Why no two sourdoughs are exactly the same

Flour in your starter will eventually create unique, funky flavors.
Two loaves of rustic sourdough bread on a wooden counter.
Rye flour created the most diverse bacteria than any of the 10 flours in a new study. Deposit Photos

While sourdough starter is not the social media star it was in the early days of the COVID-19 pandemic, sourdough bread is still deliciously easy to make at home. It’s also a prime canvas for studying microbes. A study published October 4 in the open-access journal PeerJ found that using different types of flour creates different bacterial communities. These variations contribute to sourdough’s unique flavors and aromas. 

[Related: How to make a sourdough starter—and keep it alive.]

Professional and at-home bakers alike can influence the aroma of their loaves of sourdough bread simply by using different flours, according to study co-author and North Carolina State University microbial ecologist Erin McKenney.

“Our new work focuses on the role that different types of flour play in shaping those microbial ecosystems,” McKenney said in a statement. “As it turns out, the flour bakers use to ‘feed’ their starters plays a significant role in determining which types of bacteria thrive. And that, in turn, strongly influences the aroma that these sourdoughs produce.”

In this new study, McKenney and a team of researchers developed a protocol designed to reproduce what bakers actually do in their kitchens. They created four sourdough starters using 10 different flours, creating 40 starters in total. A sourdough starter is an active colony of wild yeast and good bacteria. It is cultivated by combining water and flour and then allowing the two to ferment. When it is continually fed, it forms a reliable “natural yeast” culture that can be used to raise or leaven breads and other pastries. 

The team used five flours that contain gluten: unbleached all-purpose flour, red turkey wheat, emmer, rye, and einkorn. They also used five gluten-free flours: teff, millet, sorghum, buckwheat, and amaranth. 

For 14 days, all 40 starters were kept in the same growing environment and were fed once a day. They collected data from each starter, measuring the pH and height all while recording the different scents each start was producing. The team also sampled the starters for DNA sequencing to determine the diversity and abundance of bacteria in each of the samples.

“We found that the starters started out being fairly similar to each other, but that changed substantially over time,” McKenney said. “Over the course of the 14 days, we found that each type of flour formed increasingly distinct microbial communities. Essentially, it appears that different types of bacteria are able to make the most of the nutritional compounds found in different types of flour.”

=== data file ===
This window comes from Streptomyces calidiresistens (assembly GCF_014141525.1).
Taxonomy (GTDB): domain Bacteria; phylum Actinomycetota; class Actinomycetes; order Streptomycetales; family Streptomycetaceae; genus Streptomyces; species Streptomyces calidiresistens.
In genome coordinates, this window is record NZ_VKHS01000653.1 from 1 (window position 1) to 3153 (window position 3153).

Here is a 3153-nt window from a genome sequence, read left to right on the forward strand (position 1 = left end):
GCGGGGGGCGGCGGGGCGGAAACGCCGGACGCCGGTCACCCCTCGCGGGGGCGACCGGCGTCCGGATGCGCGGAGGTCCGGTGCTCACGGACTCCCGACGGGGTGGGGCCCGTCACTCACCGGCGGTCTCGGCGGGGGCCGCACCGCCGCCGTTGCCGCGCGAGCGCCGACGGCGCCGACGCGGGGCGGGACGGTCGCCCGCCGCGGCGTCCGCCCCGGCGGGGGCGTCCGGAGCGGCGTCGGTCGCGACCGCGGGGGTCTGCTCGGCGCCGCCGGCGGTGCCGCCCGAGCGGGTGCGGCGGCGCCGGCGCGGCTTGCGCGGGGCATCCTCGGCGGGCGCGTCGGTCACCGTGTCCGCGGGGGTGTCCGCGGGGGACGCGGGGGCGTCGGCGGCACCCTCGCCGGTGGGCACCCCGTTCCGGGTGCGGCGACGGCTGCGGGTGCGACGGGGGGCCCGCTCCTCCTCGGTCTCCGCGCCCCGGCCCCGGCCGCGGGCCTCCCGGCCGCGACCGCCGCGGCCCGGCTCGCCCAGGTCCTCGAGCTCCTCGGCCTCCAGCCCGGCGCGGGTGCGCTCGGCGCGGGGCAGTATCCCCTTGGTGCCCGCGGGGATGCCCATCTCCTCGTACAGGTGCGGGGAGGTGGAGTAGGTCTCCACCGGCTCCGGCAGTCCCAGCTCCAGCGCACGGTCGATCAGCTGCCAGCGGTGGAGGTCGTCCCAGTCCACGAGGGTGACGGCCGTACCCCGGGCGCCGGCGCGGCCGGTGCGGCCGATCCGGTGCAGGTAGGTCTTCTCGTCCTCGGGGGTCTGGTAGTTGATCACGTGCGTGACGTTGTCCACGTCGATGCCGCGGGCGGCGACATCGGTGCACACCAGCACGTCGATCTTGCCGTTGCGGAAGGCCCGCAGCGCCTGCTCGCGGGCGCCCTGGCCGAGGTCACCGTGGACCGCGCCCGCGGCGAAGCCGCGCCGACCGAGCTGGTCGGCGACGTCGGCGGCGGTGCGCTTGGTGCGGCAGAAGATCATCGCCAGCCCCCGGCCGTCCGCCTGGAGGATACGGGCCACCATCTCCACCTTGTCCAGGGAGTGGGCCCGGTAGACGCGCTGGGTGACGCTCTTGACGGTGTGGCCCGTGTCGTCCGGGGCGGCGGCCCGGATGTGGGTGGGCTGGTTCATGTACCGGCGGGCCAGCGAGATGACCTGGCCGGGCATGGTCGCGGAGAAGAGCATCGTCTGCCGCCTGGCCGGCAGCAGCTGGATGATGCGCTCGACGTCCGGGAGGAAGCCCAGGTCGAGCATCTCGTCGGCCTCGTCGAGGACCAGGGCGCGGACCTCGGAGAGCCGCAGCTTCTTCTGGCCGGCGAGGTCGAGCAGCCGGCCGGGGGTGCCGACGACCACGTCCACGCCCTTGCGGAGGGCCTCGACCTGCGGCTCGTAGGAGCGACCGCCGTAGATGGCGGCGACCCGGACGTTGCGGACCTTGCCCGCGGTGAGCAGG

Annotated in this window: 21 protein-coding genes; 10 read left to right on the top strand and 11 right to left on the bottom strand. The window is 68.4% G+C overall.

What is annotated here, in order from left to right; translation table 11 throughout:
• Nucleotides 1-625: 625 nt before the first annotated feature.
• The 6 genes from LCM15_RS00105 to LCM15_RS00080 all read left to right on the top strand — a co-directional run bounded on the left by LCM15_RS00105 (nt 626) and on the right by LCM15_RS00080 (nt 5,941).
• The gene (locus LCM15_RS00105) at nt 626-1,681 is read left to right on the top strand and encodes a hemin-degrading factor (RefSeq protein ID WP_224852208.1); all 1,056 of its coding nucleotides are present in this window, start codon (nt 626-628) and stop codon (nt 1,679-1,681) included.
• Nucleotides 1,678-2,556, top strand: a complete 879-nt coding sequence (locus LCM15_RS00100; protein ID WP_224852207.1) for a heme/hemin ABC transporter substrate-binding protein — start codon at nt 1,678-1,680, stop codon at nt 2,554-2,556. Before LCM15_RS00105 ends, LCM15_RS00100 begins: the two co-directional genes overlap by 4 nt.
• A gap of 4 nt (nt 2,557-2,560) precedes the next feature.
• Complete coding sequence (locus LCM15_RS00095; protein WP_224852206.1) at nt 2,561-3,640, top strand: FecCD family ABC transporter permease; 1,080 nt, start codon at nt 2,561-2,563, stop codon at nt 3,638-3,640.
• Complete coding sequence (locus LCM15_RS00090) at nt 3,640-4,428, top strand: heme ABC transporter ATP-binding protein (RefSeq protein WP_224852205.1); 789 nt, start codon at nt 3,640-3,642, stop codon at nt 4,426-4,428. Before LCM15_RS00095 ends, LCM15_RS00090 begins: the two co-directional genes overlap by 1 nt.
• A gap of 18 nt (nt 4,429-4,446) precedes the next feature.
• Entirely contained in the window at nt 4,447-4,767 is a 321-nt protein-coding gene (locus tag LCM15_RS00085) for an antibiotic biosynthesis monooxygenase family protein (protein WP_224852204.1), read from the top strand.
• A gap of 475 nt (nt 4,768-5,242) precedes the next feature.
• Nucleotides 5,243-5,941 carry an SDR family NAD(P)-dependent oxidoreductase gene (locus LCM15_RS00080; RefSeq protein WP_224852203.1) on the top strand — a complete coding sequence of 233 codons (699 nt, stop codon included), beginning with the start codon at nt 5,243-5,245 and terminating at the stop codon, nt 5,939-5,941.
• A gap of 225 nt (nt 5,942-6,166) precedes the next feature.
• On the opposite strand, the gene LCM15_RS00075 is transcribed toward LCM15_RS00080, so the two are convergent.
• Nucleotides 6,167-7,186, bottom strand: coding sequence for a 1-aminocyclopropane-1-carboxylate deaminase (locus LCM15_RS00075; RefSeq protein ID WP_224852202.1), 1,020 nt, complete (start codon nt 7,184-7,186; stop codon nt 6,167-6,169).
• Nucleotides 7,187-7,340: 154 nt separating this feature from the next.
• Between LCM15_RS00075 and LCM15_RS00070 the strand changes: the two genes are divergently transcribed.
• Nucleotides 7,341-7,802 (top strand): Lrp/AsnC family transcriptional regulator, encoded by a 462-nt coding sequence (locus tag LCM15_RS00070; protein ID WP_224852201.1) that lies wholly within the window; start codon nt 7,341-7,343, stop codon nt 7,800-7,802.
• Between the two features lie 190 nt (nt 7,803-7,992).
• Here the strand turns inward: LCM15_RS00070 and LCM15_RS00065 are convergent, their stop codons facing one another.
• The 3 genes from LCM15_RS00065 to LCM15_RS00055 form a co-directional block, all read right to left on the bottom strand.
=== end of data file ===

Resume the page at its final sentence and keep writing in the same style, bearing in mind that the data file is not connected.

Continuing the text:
[Related: A new kind of quinoa flour may be coming to a sugar cookie near you.]

A variety of bacterial communities thriving on different nutritional inputs can yield a wide variety of metabolic outputs, as different bacteria produce different smells.

“The bacterial community in amaranth sourdough produces an aroma that smells almost exactly like ham,” McKenney says. “I’ve never smelled a sourdough that had such a meaty aroma. Rye produces a fruity aroma, buckwheat has an earthy smell, and so on. There’s a tremendous amount of variation.”

The study came with a few surprises. The rye flour created a much wider diversity of bacteria than any other type of flour the team studied with over 30 types of bacteria at maturity. Buckwheat came in second place for most diverse bacteria with 22 types. All of the other flours had between three and 14.

They also found that seven out of the 10 flours produced starters that had high levels of bacteria which produce acetic acid, making up between 12.6 and 45.8 percent of the bacteria from the flours. This acid often acts as a leavening agent when it is combined with baking soda. Starters made using teff, amaranth, and buckwheat were all lacking the acetic acid bacteria. 

“So it’s [the acetic acid] playing a significant role in those microbial ecosystems. This is surprising because we didn’t even know this type of bacteria was found in sourdough until 2020. Our previous work found that it was not uncommon, but to see it at such high levels, across so many types of flour, was definitely interesting,” said McKenney.

While McKenney and her team were working with bread under a microscope and in a lab, this kind of research also has more practical insights for sourdough enthusiasts. It shows how home bakers can modify the flour in starters to get the exact flavors and smells they are looking for. Starters take 10 days to become “functionally mature,” which is also helpful for bakers looking to time their next sourdough loaf.